In an interesting published Appellate Division case, the Court considered whether the destruction of jointly owned marital property could form the basis of a claim for a Final Restraining Order with "Criminal Mischeif" serving as the predicate act.
After reviewing the general law as to the two-step analysis to determine whether to grant a Final Restraining Order, the Court considered the law as to jointly owned property and its impact on a claim for criminal mischeif.
Ultimately, the Court concluded that the act of either breaking one party's speakers or breaking down a door in the marital residence could serve as the basis to find that the predicate act of criminal mischeif occurred before determining whether a Final Restraining Order was necessary. In an even more interesting development, the Court determined that the act of breaking another's speakers on one night, followed by breaking down the bedroom door the next night, did not rise to the level of harassment, as there was no evidence to suggest that the actor had the purpose to harrass.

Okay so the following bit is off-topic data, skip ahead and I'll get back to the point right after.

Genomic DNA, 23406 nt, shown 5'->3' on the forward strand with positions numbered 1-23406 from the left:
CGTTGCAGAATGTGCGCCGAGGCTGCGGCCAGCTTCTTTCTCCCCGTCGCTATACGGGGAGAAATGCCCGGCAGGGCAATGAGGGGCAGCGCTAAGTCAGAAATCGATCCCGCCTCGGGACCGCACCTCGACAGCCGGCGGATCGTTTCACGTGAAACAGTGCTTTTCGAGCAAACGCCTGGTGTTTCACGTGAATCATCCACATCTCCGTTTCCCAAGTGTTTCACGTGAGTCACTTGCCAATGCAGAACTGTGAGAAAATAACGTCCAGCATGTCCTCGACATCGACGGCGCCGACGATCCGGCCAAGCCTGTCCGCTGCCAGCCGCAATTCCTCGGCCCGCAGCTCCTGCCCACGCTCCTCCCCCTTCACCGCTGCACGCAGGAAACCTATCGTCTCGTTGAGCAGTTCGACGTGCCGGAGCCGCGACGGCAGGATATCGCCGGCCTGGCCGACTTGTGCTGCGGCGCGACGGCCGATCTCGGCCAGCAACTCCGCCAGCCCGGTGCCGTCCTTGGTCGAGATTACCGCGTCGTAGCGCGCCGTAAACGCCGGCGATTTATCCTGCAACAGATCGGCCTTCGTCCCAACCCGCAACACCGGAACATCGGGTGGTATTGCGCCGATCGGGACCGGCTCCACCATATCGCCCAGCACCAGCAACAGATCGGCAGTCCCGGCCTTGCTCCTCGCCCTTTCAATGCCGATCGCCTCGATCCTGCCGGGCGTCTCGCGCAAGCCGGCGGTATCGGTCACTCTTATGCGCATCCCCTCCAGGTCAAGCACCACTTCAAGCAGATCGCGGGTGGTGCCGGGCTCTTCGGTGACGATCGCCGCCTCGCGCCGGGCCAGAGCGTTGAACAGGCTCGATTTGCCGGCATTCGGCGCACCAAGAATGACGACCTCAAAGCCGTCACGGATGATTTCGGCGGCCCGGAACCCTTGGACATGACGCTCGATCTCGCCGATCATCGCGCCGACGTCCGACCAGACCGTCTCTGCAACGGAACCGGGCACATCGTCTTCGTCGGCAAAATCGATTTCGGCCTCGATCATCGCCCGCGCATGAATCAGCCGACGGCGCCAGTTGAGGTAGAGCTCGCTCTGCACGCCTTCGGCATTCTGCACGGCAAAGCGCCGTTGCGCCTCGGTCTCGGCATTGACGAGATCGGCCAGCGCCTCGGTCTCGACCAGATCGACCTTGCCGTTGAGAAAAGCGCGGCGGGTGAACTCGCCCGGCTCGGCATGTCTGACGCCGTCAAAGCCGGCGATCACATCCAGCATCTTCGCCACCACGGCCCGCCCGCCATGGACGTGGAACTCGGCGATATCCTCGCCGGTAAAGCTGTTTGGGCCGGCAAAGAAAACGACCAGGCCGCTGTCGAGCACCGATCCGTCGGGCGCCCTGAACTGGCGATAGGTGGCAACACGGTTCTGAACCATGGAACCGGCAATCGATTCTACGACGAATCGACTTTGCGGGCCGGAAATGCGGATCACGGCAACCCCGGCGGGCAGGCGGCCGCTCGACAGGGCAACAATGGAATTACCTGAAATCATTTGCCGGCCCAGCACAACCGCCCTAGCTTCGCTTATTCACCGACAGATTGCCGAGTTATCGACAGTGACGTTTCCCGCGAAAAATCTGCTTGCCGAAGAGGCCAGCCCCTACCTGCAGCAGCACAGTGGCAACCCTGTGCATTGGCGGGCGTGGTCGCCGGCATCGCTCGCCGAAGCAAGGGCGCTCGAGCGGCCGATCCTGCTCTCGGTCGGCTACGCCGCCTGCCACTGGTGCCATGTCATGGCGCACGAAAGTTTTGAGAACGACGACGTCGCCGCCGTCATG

It may seem obvious to the general public that the act of breaking down a door in the marital residence would be enough to obtain a restraining order; however, this case shows that it is important to discuss your matter with an experienced family law attorney, as the law does not always match one's expectations.